I've got a lot of friends that play with foreign cars like I play with
domestics, and they will readily tell VW horror stories- overcomplicated
nonsense like *pneumatic* door locks powered by a 12-v air compressor in
the trunk, thermostat housings with half a dozen hoses that clamp on,
My personal experience with VW engineering is limited to the VW-built
short block that my dad had in a '78 Plymouth Horizon. Second-worst car
I've *ever* been associated with (worst was a '79 Mazda B2000), and a
large part of it was the fault of the VW-Rabbit-derived short block that
was built without the "need" for a harmonic balancer, and could have
done serviceable duty as a hardware store paint shaker. Stupid thing
literally vibrated parts off the car, cracked accessory mounting
brackets, etc. I will say it never turned into an oil burner or outright
failed, but even cockroaches are hard to kill.
Well, yes and no. That one started being a PITA at about 30,000 miles,
and was sold at only a little over 100,000 miles. Contrast that with all
the other cars that passed through the family, NONE of which (exept for
the Mazda) went less than 200,000 miles and several of which went a lot
I have always felt that the real character of a company, or a person,
shows up when there is a problem. The decent company/person will do
everything in their power to solve the problem they created or
contributed to. The average, indecent company/person will run and hide
and do everything possible to avoid any responsibility.
GM, sadly, has shown a lot of the second kind of behavior with things
like it's long standing intake manifold gasket failures.
Took the opportunity to test drive a 2006 Passat today.
Very quiet, impressively powerful with the turbocharged 4 cylinder.
Well behaved car.
I asked the dealership representative about the situation with the
autotrans. He said that the tranny is sealed and only needs service
at very long intervals. When asked if the fluids were extremely expensive
(as someone here on the group had suggested), he responded 'absolutely
This Passat has all the earmarks of a very fine car, IF it holds up.
I believe the Passat has traditionally been on the same chassis and
engine as the A4.
The claimed mileage is more than 31, when driven calmly.
When I nailed the turbo, the mileage indicator in the instrument cluster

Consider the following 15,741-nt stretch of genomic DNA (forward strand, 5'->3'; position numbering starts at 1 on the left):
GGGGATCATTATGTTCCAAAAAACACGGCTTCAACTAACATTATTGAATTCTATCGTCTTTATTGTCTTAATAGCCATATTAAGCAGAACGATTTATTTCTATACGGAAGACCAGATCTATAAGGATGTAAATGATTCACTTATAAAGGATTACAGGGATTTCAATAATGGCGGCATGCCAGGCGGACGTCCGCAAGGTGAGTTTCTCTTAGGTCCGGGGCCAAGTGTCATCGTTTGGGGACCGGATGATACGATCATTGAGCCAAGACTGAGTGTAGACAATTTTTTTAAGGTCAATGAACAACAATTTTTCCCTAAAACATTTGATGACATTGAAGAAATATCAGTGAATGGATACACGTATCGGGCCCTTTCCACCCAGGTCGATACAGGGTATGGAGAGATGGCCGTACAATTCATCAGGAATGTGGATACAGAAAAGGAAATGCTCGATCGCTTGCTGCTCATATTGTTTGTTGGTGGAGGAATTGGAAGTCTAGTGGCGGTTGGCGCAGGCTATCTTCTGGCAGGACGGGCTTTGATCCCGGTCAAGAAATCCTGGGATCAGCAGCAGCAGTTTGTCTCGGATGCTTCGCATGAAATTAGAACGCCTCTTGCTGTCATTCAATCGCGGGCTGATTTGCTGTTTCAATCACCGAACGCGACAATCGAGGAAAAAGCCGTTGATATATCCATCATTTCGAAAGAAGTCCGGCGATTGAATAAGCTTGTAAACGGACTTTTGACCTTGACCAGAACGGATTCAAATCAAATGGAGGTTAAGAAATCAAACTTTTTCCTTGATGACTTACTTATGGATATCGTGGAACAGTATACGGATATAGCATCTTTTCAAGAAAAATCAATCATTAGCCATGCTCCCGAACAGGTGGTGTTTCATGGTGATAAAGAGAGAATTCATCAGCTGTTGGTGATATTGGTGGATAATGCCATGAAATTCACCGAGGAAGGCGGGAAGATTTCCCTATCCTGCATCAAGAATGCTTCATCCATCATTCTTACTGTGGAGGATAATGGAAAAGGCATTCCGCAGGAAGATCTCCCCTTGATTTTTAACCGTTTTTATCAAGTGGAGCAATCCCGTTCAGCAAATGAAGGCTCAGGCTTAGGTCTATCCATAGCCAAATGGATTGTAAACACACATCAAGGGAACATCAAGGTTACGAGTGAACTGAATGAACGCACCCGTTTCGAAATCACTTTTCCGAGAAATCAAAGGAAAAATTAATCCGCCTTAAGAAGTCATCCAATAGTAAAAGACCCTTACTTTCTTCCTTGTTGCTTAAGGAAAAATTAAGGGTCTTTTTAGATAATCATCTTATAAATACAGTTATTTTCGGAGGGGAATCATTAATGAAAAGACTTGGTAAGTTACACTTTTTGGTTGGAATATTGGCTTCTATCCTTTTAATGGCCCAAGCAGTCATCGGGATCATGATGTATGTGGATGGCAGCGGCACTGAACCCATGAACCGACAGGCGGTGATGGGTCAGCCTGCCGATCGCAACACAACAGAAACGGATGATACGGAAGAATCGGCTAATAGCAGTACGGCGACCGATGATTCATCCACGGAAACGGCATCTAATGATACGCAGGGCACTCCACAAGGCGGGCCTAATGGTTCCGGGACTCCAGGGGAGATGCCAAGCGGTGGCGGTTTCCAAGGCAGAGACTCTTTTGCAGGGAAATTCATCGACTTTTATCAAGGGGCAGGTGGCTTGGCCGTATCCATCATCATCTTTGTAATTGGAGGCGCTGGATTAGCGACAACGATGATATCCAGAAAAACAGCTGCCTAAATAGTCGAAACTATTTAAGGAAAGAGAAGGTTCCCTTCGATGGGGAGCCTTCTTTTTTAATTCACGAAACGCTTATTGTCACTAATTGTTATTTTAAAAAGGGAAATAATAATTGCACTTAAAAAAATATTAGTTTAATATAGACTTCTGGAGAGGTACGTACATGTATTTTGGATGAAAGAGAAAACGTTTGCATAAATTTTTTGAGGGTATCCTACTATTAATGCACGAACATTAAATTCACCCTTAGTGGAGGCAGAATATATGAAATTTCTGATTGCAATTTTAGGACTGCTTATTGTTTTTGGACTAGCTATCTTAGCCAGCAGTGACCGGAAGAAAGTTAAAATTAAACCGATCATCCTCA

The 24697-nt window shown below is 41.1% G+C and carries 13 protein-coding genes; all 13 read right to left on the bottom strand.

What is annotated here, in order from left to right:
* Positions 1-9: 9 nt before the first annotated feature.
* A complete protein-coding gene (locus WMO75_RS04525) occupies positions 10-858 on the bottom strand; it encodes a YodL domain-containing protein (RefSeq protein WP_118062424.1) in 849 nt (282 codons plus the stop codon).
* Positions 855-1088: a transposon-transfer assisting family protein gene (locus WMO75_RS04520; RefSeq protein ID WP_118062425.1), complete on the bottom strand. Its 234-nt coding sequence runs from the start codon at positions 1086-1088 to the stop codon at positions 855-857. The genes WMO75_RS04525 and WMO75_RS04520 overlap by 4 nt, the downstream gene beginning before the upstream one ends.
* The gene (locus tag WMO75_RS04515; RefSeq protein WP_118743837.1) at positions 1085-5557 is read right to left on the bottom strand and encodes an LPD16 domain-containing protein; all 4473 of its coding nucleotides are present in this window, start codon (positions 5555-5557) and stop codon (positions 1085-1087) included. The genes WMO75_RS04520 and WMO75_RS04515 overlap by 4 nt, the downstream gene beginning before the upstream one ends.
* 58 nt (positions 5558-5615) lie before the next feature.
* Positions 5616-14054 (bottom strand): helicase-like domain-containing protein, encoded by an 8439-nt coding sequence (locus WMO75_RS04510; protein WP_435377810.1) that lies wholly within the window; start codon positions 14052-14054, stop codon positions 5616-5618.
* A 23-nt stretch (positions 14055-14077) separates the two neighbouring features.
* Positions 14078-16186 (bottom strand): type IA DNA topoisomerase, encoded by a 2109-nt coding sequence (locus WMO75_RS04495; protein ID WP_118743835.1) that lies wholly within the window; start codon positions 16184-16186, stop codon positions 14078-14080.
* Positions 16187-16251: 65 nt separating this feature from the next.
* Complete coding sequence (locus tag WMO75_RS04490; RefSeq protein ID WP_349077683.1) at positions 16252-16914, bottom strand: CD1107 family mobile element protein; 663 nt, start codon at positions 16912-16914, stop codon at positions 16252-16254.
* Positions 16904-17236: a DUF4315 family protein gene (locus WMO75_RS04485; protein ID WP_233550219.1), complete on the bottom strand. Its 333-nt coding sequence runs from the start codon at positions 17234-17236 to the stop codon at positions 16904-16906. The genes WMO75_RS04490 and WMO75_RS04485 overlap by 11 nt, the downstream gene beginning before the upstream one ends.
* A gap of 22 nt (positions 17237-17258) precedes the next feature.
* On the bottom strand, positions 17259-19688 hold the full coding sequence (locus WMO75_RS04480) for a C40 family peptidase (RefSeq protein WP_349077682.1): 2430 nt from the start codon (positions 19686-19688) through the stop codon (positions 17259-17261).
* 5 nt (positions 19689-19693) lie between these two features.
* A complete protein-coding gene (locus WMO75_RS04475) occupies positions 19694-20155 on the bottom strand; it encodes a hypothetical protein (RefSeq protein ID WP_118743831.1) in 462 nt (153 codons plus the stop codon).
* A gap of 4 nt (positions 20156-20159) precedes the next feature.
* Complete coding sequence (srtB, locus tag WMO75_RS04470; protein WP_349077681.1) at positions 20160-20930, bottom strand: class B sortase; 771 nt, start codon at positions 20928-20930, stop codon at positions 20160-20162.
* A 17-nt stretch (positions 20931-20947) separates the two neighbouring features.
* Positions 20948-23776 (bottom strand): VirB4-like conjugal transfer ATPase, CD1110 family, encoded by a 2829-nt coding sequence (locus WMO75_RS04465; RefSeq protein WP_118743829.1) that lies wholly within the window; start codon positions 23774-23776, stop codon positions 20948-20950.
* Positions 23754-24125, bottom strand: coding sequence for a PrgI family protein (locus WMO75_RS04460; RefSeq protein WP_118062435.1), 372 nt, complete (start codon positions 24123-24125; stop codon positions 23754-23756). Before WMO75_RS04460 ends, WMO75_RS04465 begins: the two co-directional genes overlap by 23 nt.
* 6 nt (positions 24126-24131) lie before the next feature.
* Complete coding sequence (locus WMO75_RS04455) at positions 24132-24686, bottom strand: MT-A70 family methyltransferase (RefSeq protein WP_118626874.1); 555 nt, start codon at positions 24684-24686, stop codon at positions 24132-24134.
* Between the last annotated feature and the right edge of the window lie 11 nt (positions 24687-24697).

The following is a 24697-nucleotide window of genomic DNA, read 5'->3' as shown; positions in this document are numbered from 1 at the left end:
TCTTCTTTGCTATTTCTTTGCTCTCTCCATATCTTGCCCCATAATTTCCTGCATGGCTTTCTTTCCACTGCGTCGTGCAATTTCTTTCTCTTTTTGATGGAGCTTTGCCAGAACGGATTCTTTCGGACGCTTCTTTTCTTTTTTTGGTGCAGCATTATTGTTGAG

dropped to about 7 mpg. When I got off it, and was under no strain, it rose
to 45 mpg.
Now, I know these are not accurate, but are darn helpful with driving
To me, this car felt better than the Camry I recently drove. My wife
it was not as quiet, but that could have been the influence of the turbo
Price is about the same for Camry or Passat, considering like levels of
That would have been me who mentioned the trans.
VW says very long service intervals. People who have dropped the pans
on other forums have found enough metal filings that I would really be
sketched out about not servicing it at a 60k interval or so. 100k is
probably too long. If you think that's a long interval, fair enough.
You will spend $100 just on fluid if you get it flushed.
That said, I have a friend with nearly 200k on an automatic VW who has
not even done a fluid change on it. It still shifts quickly and
precisely. However, it is a 2.0 NB application.
Mercedes and VW seem to think that customers will love the idea of a sealed
system. (Mercedes models of late have no option to check the oil physically.
The VW has the sealed tranny.)
Maybe they are right as far as John Doe is concerned, but I dont care for
I normally service my transmission every 40-50,000 miles, and change the oil
3,000 because it lets me sleep a bit easier. Anyone who wishes can run his
15,000 miles and never change his tranny fluid.
I just dont want to make a big mistake when I shell out for our next car.
3,000 mile changes with modern oils are an absolute waste. You are
throwing away money and oil. Even the 'severe service' schedule on my
VW is 5000 miles, and many people on other forums who have done oil
analysis on their 10k oil changes have found that the numbers are still
great. There are folks on the TDIclub who do 20k changes and have 300k
on their engines.
However, the sealed transmission is silly. It really is like a 100k oil
I agree - especially if you do it yourself. The cost is small for an oil
change and a good filter, usually $12 or so. The idea of trying to save $25
a year so that you can have "bragging rights" about the longest oil change
interval is laughable. I suggest that some of those people review the OP to
see what happened to some of the Toyota owners who opted for the "extended
service plan". LOL
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